Last week's tragic truck accident on Interstate 55 near Elwood has renewed concerns about log book practices and overworked drivers. The driver in that case is accused of falsifying his log book entry. His paper log book indicated he began working around 6-6:30 a.m. Investigators have uncovered evidence that he actually started work at around 2:30 a.m. If the allegation is true, it will likely increase the pressure on safety officials to accelerate the move to electronic record keeping.
Following a serious truck accident, victims and their families often must turn to the truck company's insurance provider to obtain proper compensation. The minimum insurance policy a truck company can hold under the law is $750,000. This level was set in 1985, according to the Federal Motor Carrier Safety Administration. Due to rising medical costs and inflation, $750,000 may be inadequate to cover the victims of a catastrophic crash.
Taxi drivers in Chicago are subject to specific requirements regarding background checks, drug testing, vehicle inspections and proper insurance. However, the same regulations, which are in place to minimize uncertainty and protect passengers and pedestrians from injury, don't apply to the emerging ride-sharing companies such as UberX and Lyft. These companies offer private cars for hire throughout the state.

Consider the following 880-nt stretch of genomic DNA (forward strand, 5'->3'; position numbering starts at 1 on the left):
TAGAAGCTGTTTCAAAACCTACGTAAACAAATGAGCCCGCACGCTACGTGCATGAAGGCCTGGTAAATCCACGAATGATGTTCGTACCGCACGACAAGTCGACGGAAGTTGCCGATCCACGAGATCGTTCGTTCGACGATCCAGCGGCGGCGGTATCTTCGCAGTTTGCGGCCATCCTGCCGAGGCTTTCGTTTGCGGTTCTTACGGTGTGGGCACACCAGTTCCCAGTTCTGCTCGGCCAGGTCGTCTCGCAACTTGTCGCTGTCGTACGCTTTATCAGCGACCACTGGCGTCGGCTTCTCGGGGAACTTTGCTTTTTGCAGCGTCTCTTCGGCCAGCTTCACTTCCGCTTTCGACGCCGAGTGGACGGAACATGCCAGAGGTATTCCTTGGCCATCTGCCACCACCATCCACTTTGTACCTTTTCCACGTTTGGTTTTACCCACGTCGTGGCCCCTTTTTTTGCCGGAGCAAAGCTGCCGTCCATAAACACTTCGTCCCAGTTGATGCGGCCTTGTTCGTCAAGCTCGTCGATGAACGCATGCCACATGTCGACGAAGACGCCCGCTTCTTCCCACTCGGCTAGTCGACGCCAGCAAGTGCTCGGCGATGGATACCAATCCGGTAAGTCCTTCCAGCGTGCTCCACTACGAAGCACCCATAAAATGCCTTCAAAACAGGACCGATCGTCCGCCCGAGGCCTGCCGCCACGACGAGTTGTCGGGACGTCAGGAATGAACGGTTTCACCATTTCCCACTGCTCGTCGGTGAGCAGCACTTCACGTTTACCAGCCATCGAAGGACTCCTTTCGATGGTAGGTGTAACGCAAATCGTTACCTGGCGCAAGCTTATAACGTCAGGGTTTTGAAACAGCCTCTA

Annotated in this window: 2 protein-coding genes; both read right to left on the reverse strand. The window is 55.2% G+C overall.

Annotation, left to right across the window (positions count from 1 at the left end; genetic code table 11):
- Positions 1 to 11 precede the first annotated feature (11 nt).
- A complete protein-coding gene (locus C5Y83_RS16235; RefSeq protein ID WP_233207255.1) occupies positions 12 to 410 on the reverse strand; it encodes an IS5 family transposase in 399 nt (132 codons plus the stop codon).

Roughly one-third of all traffic fatalities are caused by drunk drivers, according to the National Highway Traffic Safety Administration. In an attempt to reduce these deadly incidents, new legislation has been proposed in the U.S. House of Representatives. If passed, the law would require all 50 states to order mandatory ignition interlock devices for people convicted of drinking and driving. Currently, states are allowed to set their own laws regarding criminal penalties for drunk driving. The proposed law would require the devices remain in place for at least six months following the conviction.
The chairman of the House Energy and Commerce Committee has announced his intention to propose new auto safety legislation later this year or early next year. The announcement joined several other proposals intended to combat the problems demonstrated by the General Motors ignition switch failures and subsequent recall. The proposal would overhaul the Transportation Recall Enhancement, Accountability and Documentation Act, passed in 2000. The TREAD act was originally passed as part of the response to nearly 300 fatalities linked to defective Firestone tires on Ford SUVs.
Chicago city officials have set a goal to reduce serious pedestrian injuries by 50 percent over the next five years. The goal is eliminate such accidents completely in the five years following that. According to the executive director of the Active Transportation Alliance, 7-8 pedestrian injuries occur each day in Chicago. Pedestrian-vehicle collisions cause more than 3,000 injuries and 30 deaths per year in the city. The problem is substantial.